Corona and Butte are now expanding their investigation to include even more SNPs and diseases. They are also looking at the genetic profile of various types of tumours to see if there’s evidence for positive evolutionary pressure there as well.
‘Even though we’ve been finding more and more genetic contributions to disease risk,’ said Butte, ‘that’s not really an appealing answer. There have got to be some other reasons why we have these conditions.’
Source: Stanford University Medical Centre
Light has been cast on the interaction between broccoli consumption and reduced prostate cancer risk. Researchers writing in BioMed Central's open access journal Molecular Cancer have found that sulforaphane, a chemical found in broccoli, interacts with cells lacking a gene called PTEN to reduce the chances of prostate cancer developing.
Richard Mithen, from the Institute of Food Research, an institute of BBSRC, worked with a team of researchers on Norwich Research Park, UK, to carry out a series of experiments in human prostate tissue and mouse models of prostate cancer to investigate the interactions between expression of the PTEN gene and the anti-cancer activity of sulforaphane. He said, “PTEN is a tumour suppressor gene, the deletion or inactivation of which can initiate prostate carcinogenesis, and enhance the probability of cancer progression. We've shown here that sulforaphane has different effects depending on whether the PTEN gene is present”.
The research team found that in cells which express PTEN, dietary intervention with SF has no effect on the development of cancer. In cells that don't express the gene, however, sulforaphane causes them to become less competitive, providing an explanation of how consuming broccoli can reduce the risk of prostate cancer incidence and progression. According to Mithen, “This also suggests potential therapeutic applications of sulforaphane and related compounds”.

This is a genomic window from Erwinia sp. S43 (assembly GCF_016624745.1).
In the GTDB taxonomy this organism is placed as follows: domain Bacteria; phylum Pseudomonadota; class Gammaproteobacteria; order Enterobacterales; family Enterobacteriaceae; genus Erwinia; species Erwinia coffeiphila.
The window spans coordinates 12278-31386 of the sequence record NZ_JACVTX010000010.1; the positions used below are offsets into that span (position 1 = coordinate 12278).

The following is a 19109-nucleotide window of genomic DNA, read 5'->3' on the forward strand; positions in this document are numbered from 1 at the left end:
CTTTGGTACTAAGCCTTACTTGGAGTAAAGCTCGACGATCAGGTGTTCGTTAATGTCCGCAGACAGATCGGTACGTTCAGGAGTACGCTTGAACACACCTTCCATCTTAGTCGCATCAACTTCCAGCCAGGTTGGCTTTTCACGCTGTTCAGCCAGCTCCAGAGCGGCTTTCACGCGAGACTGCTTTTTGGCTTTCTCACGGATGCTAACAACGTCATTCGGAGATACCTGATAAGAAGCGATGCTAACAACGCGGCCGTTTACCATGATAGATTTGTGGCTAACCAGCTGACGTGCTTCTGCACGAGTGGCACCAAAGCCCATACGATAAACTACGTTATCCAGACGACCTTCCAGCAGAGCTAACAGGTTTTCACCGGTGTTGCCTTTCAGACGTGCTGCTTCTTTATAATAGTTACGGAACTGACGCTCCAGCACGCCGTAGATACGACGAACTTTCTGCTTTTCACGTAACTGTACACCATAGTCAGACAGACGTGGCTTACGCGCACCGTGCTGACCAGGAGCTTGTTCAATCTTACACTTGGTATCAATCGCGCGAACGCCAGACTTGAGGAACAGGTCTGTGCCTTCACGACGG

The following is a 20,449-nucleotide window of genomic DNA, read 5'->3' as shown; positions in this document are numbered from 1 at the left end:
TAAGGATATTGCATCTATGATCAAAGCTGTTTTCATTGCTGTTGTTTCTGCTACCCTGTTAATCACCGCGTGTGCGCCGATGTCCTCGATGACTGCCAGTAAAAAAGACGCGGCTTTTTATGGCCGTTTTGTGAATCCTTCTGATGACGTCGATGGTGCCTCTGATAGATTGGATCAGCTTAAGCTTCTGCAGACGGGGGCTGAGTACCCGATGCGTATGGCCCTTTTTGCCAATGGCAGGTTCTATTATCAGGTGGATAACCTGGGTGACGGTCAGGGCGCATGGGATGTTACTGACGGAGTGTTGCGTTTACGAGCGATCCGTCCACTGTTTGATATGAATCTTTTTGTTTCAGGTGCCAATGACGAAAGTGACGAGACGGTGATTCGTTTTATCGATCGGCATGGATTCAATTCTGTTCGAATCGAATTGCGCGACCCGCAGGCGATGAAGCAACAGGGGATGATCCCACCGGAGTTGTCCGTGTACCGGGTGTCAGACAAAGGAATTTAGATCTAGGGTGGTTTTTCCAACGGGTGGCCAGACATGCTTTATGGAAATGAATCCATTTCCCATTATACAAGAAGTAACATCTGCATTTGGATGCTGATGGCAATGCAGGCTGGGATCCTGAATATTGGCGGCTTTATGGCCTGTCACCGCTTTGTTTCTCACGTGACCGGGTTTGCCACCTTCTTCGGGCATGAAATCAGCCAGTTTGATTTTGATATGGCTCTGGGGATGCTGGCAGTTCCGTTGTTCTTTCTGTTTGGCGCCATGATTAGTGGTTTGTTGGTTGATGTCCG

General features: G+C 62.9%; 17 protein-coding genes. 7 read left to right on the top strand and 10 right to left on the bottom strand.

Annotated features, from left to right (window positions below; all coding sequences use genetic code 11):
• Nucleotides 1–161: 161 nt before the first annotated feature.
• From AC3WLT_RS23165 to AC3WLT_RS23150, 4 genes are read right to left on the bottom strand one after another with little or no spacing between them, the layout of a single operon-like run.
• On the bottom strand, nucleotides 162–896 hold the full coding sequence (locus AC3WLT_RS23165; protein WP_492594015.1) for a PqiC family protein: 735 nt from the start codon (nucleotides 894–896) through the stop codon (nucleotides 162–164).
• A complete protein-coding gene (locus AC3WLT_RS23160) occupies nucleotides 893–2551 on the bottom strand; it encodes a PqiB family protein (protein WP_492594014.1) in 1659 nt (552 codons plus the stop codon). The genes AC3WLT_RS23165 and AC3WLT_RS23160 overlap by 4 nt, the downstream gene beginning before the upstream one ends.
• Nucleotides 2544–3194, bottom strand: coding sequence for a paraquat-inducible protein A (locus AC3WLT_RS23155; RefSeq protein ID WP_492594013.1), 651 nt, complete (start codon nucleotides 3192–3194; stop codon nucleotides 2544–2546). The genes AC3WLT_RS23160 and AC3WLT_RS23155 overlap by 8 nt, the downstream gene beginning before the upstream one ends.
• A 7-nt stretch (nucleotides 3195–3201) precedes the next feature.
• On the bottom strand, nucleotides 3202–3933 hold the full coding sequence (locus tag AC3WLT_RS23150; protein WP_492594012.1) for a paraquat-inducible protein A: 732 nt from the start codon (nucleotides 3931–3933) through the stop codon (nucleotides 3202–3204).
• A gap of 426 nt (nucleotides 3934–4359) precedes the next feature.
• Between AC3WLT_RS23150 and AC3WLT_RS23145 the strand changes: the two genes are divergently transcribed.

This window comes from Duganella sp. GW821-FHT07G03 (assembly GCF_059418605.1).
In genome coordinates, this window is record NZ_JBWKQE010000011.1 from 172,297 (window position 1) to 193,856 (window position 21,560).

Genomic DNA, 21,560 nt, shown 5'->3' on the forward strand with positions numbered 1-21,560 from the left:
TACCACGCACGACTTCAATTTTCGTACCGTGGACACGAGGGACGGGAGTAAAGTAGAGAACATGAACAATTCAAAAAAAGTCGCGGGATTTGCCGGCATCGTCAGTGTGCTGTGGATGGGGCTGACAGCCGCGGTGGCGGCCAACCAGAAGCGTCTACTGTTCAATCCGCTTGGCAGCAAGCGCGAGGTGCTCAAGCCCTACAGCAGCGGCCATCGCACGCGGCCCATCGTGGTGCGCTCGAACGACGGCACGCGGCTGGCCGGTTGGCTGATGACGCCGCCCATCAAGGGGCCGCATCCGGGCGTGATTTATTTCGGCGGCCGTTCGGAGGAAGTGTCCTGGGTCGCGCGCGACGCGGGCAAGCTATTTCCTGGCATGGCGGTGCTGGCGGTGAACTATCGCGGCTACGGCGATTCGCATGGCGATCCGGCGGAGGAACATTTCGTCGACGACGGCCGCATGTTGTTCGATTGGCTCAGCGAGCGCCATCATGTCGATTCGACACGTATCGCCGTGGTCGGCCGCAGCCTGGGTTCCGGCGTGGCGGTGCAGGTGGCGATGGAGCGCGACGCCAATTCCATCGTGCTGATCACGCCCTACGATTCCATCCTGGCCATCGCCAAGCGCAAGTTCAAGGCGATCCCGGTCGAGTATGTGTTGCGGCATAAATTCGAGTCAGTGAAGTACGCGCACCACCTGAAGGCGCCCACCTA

Previous studies have suggested that the fifty percent of the population who have a GSTM1 gene gain more benefit from eating broccoli than those who lack this gene. The study showed that the presence of the GSTM1 gene had a profound effect on the changes in gene expression caused by eating broccoli.
This study fills the gap between observational studies and studies with cell and animal models. While observational studies have shown that diets rich in cruciferous vegetables may reduce the risk of prostate cancer and other chronic disease, they do not provide an explanation of how this occurs. Evidence from animal and cell models has sought to provide an explanation, but these studies are usually based on high doses that would not normally be experienced as part of the diet.
The results of the study suggested that relatively low amounts of cruciferous vegetables in the diet – a few portions per week – can have large effects on gene expression by changing cell signalling pathways. These signalling pathways are the routes by which information is transmitted through a molecular cascade which amplifies the signal to the nucleus of the cell where gene expression occurs.
The Norwich team are currently planning a larger study with men with localised prostate cancer, and will compare the activity of standard broccoli with the special variety of high glucosinolate broccoli used in the current study.
Designer studies for health promotion
“Other fruits and vegetables have been shown to also reduce the risk of prostate cancer and are likely to act through other mechanisms,” says Professor Mithen.
“Once we understand these, we can provide much better dietary advice in which specific combinations of fruit and vegetable are likely to be particularly beneficial. Until then, eating two or three portions of cruciferous vegetable per week, and maybe a few more if you lack the GSTM1 gene, should be encouraged.”